This Thursday 25th April marks the first day of the summer season in Iceland, a date typically marred by rainy, winter-like weather and a healthy dose of irony. This year is set to overturn expectations with weather forecasts predicting sunshine and high temperatures across the country.
Make sure to check out this great selection of Summer Packages in Iceland
Given last year’s failed attempt at summer, it’s only natural that many Icelanders have surrendered to the idea that the next few months will be characterised by rains, winds and storm clouds. However, this stoic prediction may be premature if recent weather forecasts are to be believed.
It is expected that tomorrow morning’s weather will, at first, resemble today’s charm-free conditions; drizzly rain, thick grey clouds and stubborn gusts. By noon, however, locals and guests alike will delight as the sun breaches the cloud cover, bringing with it temperatures of up to 15 degrees Celsius.
See the difference between winter and summer in Iceland’s Seasonal Contrasts
Guests visiting Iceland tomorrow can expect a festive atmosphere. The patios and sidewalks of the capital, Reykjavík, will likely be packed with sun-soaked revellers, the streets a flurry with sallow-skinned people breathing in the sites, absorbing Vitamin D and daring to wear a pair of knee-high shorts.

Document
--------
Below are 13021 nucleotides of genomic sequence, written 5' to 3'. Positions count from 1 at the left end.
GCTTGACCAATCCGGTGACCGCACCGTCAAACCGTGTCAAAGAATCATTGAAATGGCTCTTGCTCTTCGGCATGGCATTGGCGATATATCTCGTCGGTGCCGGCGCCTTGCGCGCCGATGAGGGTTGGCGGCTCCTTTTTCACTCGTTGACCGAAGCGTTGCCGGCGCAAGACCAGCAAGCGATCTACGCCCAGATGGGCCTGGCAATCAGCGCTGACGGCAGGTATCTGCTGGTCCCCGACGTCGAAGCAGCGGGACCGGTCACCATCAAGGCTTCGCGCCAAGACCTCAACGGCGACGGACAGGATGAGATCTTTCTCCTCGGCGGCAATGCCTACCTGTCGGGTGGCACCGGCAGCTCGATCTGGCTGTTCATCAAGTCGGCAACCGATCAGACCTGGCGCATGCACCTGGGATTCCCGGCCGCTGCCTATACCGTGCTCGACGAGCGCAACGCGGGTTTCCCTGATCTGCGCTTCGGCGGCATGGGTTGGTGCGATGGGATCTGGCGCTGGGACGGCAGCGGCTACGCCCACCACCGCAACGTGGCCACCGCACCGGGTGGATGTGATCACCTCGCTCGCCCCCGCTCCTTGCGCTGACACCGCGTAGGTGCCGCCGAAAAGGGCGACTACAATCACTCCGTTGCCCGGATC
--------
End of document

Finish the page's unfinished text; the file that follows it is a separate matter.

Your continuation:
Those out discovering the Icelandic countryside will be even more blessed as this island’s most staggering attractions truly come alive under the glow of the summer sun.
The first day of summer has been celebrated in Iceland since 1971, held on the first Thursday after the 18th of April. The holiday is intended as a celebratory farewell to the dark, enduring nights of the winter, and as a greeting to longer daylight hours, springtime nature and the omnipotent Midnight Sun.
Have you visited Iceland during the summer before? If so, make sure to leave your thoughts and queries in the Facebook comments box below. If not, then be sure to check out these summer self-drive tours in Iceland.